Cultural Translation and Interpreting of COVID-19 Risks among London’s Migrant Communities

Case Study

This research addresses the often-noted disproportionate impact of the coronavirus (COVID-19) pandemic on migrant communities and the difficulty of reaching those communities with Public Health messages. To address this problem, we studied how different and diverse cultural communities receive information about COVID-19, interpreted/translated it according to their language conventions and acted upon it. We hypothesized that different ways of understanding this coronavirus affected how communities responded to it and ultimately led to variation in mortality rates.

Our team of 17 researchers from different language communities at SOAS, University of London, carried out a systematic survey that was completed by 688 people. This survey helped us get a first understanding of different tendencies amongst 16 language communities: Arabic, Algerian Arabic/French, Bengali, Chinese, Hindi, Indonesian, Japanese, Korean, Persian, Punjabi, Somali, Sylheti, Swahili, Turkish, and Yoruba. These were followed up by interviews with 183 people, which followed a more open format to get a more detailed understanding of the challenges each community faces.

We also researched narratives about COVID-19 in communities in London and compared these with those in the places of origin of each language community. Based on this information, we identified how communities understand COVID-19 and why they behave and react in certain ways.

People from ethnic and minority communities expressed concern about the Government’s actions in response to COVID-19. Below are extracts of voices from our interviews.

“This country is too lenient- hasn’t been strict at all, and still isn’t today. Many people over the summer (2020) and even coming into the winter were having private parties, raves etc., but ‘you can’t blame them either’, because the government keep changing the rules. Prime Minister’s requests to stay at home were too weak- people took advantage of the leniency.”

Many people also asked for clearer instructions and guidance:

“More disseminations of information for the ethnic minorities. Especially when the regulations change. Sometimes, we are not sure what the regulations are. Because we are minorities here, meeting our friends is very important. The tendency to read news and information in our native language is still quite big. So I wish there is more information in minorities’ languages.”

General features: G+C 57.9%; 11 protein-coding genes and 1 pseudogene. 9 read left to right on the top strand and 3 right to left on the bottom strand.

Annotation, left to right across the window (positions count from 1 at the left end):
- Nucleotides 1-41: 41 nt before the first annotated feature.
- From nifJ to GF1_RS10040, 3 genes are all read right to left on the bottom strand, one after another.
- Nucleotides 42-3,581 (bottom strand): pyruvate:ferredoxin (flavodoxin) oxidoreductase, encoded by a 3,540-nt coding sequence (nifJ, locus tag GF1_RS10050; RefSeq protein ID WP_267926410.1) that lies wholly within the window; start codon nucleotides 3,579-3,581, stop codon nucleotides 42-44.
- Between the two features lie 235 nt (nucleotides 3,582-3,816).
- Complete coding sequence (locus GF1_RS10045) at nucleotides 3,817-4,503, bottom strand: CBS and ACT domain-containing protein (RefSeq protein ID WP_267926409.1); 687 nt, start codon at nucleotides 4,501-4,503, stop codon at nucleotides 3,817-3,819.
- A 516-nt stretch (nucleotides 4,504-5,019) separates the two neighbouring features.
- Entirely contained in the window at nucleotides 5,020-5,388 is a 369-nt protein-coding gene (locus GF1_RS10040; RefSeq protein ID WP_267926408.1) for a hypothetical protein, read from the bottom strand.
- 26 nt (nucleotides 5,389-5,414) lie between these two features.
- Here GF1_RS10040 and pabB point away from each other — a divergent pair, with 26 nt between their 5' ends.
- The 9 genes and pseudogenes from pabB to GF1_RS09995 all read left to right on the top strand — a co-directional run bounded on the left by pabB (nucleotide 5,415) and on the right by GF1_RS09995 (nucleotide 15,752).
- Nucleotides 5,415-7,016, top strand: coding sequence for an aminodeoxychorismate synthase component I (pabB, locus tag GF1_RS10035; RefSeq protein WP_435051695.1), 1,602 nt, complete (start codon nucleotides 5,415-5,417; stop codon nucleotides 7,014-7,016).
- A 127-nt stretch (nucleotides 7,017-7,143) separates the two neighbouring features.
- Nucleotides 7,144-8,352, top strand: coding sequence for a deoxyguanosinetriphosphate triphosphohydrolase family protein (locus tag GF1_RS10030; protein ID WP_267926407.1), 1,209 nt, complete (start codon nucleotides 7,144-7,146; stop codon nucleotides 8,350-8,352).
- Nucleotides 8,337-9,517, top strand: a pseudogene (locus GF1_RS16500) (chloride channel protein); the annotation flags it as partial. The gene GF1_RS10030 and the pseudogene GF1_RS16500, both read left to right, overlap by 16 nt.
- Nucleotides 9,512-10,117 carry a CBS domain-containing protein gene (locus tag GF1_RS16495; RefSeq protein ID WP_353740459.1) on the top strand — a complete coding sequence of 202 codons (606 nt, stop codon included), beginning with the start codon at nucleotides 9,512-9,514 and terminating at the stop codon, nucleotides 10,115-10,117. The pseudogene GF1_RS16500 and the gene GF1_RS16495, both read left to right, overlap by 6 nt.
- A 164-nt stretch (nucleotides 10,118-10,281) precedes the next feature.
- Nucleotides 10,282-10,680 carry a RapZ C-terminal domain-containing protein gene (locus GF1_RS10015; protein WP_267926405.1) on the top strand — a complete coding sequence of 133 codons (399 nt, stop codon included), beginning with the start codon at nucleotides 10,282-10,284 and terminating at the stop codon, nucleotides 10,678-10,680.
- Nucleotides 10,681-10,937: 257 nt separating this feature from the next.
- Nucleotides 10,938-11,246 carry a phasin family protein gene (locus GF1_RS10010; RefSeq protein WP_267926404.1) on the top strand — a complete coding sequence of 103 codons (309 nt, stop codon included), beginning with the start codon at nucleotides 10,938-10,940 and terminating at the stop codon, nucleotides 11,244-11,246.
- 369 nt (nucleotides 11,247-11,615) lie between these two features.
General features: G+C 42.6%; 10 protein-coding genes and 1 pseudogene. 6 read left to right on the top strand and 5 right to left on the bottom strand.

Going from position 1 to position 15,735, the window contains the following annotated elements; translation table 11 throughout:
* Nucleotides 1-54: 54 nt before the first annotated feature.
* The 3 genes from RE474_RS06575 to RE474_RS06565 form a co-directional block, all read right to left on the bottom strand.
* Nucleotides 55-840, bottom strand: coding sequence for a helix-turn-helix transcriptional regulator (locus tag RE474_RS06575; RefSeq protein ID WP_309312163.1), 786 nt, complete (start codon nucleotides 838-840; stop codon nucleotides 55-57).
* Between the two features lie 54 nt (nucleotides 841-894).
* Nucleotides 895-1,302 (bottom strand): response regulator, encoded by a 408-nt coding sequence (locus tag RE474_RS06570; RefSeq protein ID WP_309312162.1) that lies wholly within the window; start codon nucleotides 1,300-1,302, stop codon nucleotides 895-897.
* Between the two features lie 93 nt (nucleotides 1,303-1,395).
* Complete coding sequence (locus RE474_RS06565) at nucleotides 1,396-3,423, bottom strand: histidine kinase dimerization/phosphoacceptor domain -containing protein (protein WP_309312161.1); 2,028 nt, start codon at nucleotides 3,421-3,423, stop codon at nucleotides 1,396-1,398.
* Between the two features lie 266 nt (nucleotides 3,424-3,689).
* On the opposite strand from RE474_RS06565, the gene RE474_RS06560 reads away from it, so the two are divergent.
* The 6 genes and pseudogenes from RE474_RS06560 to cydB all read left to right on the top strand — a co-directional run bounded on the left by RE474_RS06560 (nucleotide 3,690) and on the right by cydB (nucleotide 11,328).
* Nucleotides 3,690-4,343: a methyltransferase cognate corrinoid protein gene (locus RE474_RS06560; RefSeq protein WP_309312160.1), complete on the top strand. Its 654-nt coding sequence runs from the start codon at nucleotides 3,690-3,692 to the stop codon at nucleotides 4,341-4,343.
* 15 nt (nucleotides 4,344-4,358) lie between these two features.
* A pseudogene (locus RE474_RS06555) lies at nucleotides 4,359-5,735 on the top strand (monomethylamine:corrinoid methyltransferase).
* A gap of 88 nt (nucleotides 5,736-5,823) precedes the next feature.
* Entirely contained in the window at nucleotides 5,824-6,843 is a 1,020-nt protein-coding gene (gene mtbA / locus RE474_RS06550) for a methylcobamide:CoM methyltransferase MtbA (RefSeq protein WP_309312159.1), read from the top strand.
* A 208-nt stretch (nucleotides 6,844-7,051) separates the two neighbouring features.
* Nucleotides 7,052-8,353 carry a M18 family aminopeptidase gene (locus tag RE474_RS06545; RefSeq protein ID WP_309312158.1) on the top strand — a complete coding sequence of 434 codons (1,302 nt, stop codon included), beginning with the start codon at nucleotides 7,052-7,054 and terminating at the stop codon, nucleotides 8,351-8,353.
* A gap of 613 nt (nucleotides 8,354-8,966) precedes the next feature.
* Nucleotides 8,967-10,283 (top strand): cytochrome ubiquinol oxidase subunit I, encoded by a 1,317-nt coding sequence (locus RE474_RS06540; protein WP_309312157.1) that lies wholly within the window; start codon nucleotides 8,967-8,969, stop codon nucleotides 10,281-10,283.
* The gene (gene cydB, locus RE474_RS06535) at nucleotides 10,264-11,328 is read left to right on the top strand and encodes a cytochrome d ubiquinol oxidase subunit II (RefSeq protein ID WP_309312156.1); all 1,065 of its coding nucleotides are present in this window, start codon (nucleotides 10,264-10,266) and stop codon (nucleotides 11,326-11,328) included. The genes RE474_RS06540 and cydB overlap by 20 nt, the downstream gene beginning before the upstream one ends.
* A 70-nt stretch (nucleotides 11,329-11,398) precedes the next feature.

Seventy-one percent of our survey respondents obtained information on COVID-19 from outside of UK. Of these, seventy-nine percent thought this helped them understanding COVID-19 better. Below we cite examples of survey responses related to issues that were consistently mentioned. They show that people do not get enough information or that the information they get is not clear. Information needs to be provided in a broad range of relevant languages and by mediators who understand and communicate with people with different cultures and habits.

  1. “The language barrier”
  2. “Cultural upbringing reflects the application and the adherence to the procedures and precautionary measures”
  3. “I don’t think people are understanding the information”
  4. “I think educating community leaders would help in this regard”

Our interviews revealed that:

  1. People across communities do not know about long COVID or do not have sufficient information about this condition.
  2. People have mental health problems because of uncertainty regarding COVID-19. In some communities they expressed a need for counselling with someone who understands their culture and speaks their own language.
  3. In some communities many people do not trust governmental information, especially about vaccination.


Nana Sato-Rossberg
Yan Jiang
Lutz Marten
Edward Simpson
Bukola Aluko-Kpotie
Aicha Belkadi
Narguess Farzad
Ida Hadjivayanis
Youkyung Ju
Amy Parsons
Soe-Tjen Marching
Burçin Mustafa
Naresh Sharma
Satona Suzuki
Marie Thaut
Abshir Warsame
(School of Oriental and African Studies)